I'm proud, of course, of my brother, and my father, and all the generations of military men before them. I know they served out of love for this country, and they did so with courage and dedication- and my brother, of course, still does so.
Sibling spent a year and four months in Iraq, but there's an entire decade of our lives I associate with the war. We watched it begin, and then we waited before his deployment, and then there was that, and then the aftermath... And sometimes the aftermath creeps back into my day to day life- as I'm sure it does, far more often, into his- and that's something I don't think I'll be able to write about properly for a long time.
My NaNoWriMo novel is based on part of our shared experience of the war- his deployed, mine on the homefront- and it's... cathartic. It's also reminding me of things I hadn't thought about in ages. Like I went and found Jay's old blog on the wayback machine to check a particular sequence of events. He deployed for the second time shortly after Sibling came home, which was also around the time we could barely be civil to one another, but I could at least read what he had to say and know that he was all right.
Rereading those entries is a trip. I'd like to excerpt one from December 14, 2007 here because Jay had a philosopher's mind, and he used it to write a rather fascinating reflection on our generation at war:
It's a bizzare thing, to be a member of the Army that bombs the base first, then stays on for years to finance and construct and improve a newer and (hopefully) better one: new sites built right next to the old sites that we destroyed, sometimes on the same foundations with similar materials. We're not the first to do it, of course. The greatest empires of the past had the same policy: subdue, destroy, build, incorporate. We're just the first to do it while being surprised that it's not cheap or easy.
Or maybe it's not that; maybe it's rather that we don't like being an empire and doing imperial things. It sounds very un-American, and I guess until recently it was. Past generations could excuse it if it was necessary to fight evil people who were stronger than we were, but ours will have to decide whether we want to do it just out of principle. I think about this a lot, because one on hand I have great firsthand faith in the goodness of America, and believe that even at our worst we are still at our best. We take responsibility for fixing everything, and feel guilty for doing it at the same time. It's kind of endearing, like King Kong trying to fall in love and rebuild Tokyo all at once, while unfailingly stubbing his toes on the skyscrapers. Thus, AIDS in Africa is our problem, and we're not doing enough, and hunger in Asia is our problem, and we're not doing enough, and then there's Darfur and Tibet and Kyoto and all the angry people who hate us for being us, and somehow, it all must come back to us, because it must. Because we have so much, and others have so little, and fundamentally that's just not alright with us.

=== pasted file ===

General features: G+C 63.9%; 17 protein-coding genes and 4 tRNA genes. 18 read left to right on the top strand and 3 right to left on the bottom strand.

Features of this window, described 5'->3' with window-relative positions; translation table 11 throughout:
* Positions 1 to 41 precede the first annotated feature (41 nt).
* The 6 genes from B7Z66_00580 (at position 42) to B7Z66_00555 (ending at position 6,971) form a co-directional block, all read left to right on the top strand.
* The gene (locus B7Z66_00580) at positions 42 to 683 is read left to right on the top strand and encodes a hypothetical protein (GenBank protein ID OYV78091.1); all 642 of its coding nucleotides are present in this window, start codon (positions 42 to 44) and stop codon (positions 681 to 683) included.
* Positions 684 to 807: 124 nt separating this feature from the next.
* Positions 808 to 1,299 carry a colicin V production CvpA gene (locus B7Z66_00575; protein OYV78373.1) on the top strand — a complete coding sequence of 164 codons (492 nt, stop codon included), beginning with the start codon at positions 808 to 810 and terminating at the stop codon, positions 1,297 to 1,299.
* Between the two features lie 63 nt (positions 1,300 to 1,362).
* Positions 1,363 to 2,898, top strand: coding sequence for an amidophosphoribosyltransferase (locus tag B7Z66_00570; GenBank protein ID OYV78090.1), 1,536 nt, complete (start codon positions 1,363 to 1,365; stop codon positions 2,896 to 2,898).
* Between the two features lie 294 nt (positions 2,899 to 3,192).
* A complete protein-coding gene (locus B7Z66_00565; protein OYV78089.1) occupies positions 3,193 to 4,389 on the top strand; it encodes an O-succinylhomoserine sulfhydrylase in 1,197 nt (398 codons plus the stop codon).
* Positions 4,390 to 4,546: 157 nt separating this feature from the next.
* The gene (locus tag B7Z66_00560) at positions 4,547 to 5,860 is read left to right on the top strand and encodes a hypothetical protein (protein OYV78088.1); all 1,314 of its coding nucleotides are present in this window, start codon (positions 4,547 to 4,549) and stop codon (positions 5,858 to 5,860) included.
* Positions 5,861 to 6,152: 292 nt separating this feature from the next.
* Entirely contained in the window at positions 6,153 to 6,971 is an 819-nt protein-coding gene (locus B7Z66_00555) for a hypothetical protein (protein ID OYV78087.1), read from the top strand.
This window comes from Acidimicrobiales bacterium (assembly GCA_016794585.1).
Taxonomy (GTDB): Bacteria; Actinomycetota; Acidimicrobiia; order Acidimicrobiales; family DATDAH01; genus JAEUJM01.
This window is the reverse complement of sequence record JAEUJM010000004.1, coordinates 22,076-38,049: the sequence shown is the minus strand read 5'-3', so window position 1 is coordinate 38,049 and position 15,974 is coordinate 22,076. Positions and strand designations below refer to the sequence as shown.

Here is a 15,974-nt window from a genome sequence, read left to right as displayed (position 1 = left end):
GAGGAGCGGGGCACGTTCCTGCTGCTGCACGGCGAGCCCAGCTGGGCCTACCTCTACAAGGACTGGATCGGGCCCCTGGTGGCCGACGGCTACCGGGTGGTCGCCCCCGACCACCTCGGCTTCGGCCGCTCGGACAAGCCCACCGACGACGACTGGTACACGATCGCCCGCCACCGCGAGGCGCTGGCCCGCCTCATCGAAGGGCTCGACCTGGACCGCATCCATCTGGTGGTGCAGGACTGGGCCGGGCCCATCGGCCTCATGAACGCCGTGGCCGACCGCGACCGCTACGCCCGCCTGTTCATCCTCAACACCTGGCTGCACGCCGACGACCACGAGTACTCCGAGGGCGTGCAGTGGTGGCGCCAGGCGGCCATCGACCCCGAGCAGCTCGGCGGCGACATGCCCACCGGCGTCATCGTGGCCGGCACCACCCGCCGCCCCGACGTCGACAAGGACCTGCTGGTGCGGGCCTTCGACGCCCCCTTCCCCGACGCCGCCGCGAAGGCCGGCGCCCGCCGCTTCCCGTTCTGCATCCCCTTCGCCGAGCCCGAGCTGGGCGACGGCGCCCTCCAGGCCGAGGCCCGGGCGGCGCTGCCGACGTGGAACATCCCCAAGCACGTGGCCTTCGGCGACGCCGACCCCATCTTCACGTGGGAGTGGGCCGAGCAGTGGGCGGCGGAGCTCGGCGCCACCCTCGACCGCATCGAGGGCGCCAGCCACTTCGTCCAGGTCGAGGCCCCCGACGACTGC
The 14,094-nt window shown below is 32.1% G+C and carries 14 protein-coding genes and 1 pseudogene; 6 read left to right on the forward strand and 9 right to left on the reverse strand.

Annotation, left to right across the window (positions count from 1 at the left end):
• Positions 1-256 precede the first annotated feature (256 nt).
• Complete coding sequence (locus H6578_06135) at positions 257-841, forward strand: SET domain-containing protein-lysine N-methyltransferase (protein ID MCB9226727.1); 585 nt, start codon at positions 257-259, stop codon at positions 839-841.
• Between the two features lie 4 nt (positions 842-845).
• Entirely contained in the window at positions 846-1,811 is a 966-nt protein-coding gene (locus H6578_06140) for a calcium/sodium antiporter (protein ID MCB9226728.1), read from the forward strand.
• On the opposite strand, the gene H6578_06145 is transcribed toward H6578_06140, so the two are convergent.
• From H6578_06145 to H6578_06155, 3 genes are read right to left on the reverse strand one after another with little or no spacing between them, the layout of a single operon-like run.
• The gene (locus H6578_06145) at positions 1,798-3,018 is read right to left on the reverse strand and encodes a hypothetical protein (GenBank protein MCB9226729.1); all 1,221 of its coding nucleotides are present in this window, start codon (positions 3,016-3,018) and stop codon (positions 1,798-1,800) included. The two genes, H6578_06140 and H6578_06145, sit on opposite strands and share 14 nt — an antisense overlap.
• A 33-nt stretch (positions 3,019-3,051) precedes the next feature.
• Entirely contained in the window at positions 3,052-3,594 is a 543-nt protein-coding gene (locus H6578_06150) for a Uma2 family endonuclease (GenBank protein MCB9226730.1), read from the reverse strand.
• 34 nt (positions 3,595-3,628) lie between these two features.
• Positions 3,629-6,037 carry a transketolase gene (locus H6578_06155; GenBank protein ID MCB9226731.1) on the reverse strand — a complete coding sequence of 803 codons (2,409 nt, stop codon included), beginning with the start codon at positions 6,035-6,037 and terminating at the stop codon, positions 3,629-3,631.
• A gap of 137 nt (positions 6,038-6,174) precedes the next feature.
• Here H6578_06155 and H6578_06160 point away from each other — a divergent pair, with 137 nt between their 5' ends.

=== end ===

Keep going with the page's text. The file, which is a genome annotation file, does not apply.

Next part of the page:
On the other hand, though, I think because of all this I have a growing suspicion that my generation really doesn't want to be a superpower. We have been raised with a vague notion that America is sort of a bad country that does sort of bad things, and that people sort of don't like us, and we are a generation that really wants to be liked. So much so that we would rather try to be liked and fail and be insignificant, than not try at all. When people my age ask how Iraq is going, I detect an unspoken wince in the question: how bad are we really screwing up the world? But at the same time, I think they know we're not a bad people. We have good hearts. They just need to believe it, and I don't know if that belief will win out in the end. It seems too much to risk, at times, and we'd rather everyone spend Christmas at home every year, and not be responsible for killing anyone, even bad people, and at the end of the day be able to say that for all the problems in the world, at least we never claimed to have the answers. Because once you say that you think you do, you can be judged for your performance. But no one judges the country that doesn't try. It's a page of history that no one will ever write.
Someone will write about us, though, if not by name. I wrote earlier that I'm still sorting out what it means for me to have come from a family of soldiers, but there's a broader sorting out that will have to happen for everyone in my generation. Someday- maybe not soon, but someday- we will all have to look back and come to terms with who we were during the war.